Brazos County receives $22M in American Rescue Plan funds
Infrastructure, broadband and mental health are just a few areas of focus for the funding.
BRYAN, Texas (KBTX) - Brazos County commissioners met Tuesday morning to formally accept funds from the U.S. Department of the Treasury’s American Rescue Plan Act of 2021. The rescue plan is a $1.9 trillion economic stimulus bill passed in the U.S. House of Representatives in February, the U.S. Senate in March, and ultimately signed by President Biden on March 11, 2021. A portion of the plan will deliver $350 billion for states and local governments to respond to the COVID-19 pandemic.
The U.S. Department of the Treasury says the plan’s main objectives are to address systemic public health and economic challenges related to the pandemic, help stabilize the local economy, replace lost revenue from state and local governments for vital public services and help retain jobs.
At this time, no specific plans are in place for the $22 million. However, commissioners have begun a search process for an outside vendor to help administer the grant.
“Two weeks ago, I think we had gone out for an RFP for an outside consultant to help us go through that process as with every grant that you may get from the federal government,” said Duane Peters, Brazos County Judge. “There are a lot of rules and a lot of things you’ve got to follow and a lot of things that qualify what that money can be spent on, and so we need someone to help administer that grant.”
Peters and commissioners say some potential focus areas would be broadband, infrastructure and addressing mental health in the community.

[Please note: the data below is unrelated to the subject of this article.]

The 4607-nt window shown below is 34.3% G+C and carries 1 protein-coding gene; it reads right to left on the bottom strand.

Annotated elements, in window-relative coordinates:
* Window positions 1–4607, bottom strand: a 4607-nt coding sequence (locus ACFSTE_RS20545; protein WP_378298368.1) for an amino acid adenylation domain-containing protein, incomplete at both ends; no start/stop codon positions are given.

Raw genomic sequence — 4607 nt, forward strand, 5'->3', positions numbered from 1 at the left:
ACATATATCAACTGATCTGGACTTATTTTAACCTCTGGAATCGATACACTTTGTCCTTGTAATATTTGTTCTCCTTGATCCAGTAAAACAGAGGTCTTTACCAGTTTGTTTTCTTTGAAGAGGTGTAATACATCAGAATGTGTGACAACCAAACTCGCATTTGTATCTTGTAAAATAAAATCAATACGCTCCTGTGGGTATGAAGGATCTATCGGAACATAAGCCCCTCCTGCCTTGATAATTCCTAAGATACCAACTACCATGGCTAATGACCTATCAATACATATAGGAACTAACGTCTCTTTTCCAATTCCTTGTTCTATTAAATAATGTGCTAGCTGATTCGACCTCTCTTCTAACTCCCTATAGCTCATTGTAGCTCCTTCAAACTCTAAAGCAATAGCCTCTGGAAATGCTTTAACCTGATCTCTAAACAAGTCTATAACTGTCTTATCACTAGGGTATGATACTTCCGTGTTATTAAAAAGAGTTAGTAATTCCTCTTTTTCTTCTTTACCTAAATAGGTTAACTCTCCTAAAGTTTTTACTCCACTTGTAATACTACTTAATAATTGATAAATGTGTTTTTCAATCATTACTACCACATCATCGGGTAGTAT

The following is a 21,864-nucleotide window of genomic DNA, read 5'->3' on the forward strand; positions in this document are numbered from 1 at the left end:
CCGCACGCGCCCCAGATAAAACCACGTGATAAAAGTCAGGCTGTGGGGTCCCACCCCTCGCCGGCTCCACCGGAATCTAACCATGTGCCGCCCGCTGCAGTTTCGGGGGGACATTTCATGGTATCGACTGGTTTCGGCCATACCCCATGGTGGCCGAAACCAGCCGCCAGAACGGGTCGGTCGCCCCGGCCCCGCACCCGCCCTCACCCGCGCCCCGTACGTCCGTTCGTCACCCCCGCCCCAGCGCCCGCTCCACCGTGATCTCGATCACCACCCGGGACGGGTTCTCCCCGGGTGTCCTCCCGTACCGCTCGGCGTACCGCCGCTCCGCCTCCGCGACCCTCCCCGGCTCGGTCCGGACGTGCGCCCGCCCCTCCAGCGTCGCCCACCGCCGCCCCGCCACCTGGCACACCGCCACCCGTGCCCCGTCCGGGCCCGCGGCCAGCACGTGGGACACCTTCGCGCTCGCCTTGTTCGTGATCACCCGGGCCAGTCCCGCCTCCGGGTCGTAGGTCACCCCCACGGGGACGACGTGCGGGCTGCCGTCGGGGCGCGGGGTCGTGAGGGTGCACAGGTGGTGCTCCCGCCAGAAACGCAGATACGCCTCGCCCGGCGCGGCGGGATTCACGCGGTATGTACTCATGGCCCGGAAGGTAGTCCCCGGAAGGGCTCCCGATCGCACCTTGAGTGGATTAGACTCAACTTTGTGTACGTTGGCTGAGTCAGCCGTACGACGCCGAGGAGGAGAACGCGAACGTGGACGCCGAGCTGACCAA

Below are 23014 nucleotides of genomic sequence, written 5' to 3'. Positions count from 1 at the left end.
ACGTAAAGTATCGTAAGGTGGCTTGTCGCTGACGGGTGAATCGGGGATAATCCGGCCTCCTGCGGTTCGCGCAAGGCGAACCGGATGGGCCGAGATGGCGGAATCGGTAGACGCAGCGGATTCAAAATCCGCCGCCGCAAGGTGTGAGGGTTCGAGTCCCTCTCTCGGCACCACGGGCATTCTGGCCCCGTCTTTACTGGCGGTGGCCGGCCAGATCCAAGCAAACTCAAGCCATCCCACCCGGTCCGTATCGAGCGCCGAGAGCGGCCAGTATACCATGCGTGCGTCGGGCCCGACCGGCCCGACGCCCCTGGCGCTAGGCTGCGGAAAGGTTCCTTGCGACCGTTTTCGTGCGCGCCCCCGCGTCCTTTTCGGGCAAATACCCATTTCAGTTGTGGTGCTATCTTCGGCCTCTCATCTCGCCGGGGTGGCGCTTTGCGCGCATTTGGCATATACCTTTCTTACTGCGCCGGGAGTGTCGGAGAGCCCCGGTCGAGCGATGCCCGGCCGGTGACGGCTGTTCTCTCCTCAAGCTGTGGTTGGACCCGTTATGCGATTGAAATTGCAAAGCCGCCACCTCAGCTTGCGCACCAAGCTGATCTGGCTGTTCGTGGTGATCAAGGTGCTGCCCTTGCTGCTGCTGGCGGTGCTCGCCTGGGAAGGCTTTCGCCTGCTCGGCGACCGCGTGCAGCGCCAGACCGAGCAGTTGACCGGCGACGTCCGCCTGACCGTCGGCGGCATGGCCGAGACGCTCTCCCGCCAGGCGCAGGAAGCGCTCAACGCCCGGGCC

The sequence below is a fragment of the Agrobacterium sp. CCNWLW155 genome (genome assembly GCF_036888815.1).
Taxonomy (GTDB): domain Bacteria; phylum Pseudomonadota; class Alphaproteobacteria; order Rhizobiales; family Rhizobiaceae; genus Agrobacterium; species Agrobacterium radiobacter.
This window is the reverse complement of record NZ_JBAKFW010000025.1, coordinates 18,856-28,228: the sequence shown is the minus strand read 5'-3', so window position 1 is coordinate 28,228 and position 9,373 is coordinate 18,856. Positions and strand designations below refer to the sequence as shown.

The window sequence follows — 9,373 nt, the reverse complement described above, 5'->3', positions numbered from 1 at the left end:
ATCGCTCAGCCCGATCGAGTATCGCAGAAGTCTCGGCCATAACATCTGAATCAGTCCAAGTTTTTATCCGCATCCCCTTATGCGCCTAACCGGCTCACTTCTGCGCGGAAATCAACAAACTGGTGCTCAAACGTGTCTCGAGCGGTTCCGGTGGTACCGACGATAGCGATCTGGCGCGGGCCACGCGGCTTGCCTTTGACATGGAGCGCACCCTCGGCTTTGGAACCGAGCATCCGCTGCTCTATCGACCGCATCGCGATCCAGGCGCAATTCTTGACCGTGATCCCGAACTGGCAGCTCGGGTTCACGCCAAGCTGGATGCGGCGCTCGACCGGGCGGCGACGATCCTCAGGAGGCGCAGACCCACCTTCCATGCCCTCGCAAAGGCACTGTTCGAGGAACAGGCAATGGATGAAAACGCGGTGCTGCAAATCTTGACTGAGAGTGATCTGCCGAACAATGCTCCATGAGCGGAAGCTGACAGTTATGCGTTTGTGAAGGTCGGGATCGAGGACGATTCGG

“We haven’t had any discussions yet with the court about kind of directions we want to do, but some of the things that are mentioned in the overall discussion, things like mental health, we know that we’ve had problems with mental health in Brazos County, and there may be some ways to use some of that money to deal with that,” said Peters. “Broadband out in the rural areas, you know, during the pandemic when the kids were all at home, trying to do their schoolwork from home, there were a lot of areas that did not have adequate broadband coverage to be able to do that.”
Steve Aldrich, Brazos County Commissioner Pct.1, says the $22 million will make a big impact in the county and has a few things he would like to see done with the funds.
I would like to see number one is, in some ways that we can help small businesses in particular, but just business in general with some of the costs that they bore during the COVID crisis and getting more money into small businesses,” said Aldrich. “Our rent relief money did not go for commercial purposes or business purposes; it’s residential, so I would like to see something more oriented that way, but by and large, this needs to be a one-time deal type of money.”
Infrastructure is also at the top of the list for Aldrich.
“Infrastructure things that would be my preference. Things it’ll be here for a while that we’re not going to be funding continually,” said Aldrich. “Some of those infrastructures, roads, broadband, just any projects that the city of College Station, the City of Bryan, Wixon Valley, things that we can do together because everybody’s got money.”
Most importantly, Aldrich says he’s glad local governments have a say in the process of how the funds can be used.
“I’m glad that the decision was made to send it to local governments, cities, and counties directly, as opposed to it being funneled through the state,” said Aldrich. “I have to be honest with you. I’m not happy that this was all deficit-financed, but if it is, then let’s make something worthy and worthwhile about it. Hopefully, those guidelines will loosen up a little bit to where we’ll be able to do more than we’re currently available, that we currently can do.”
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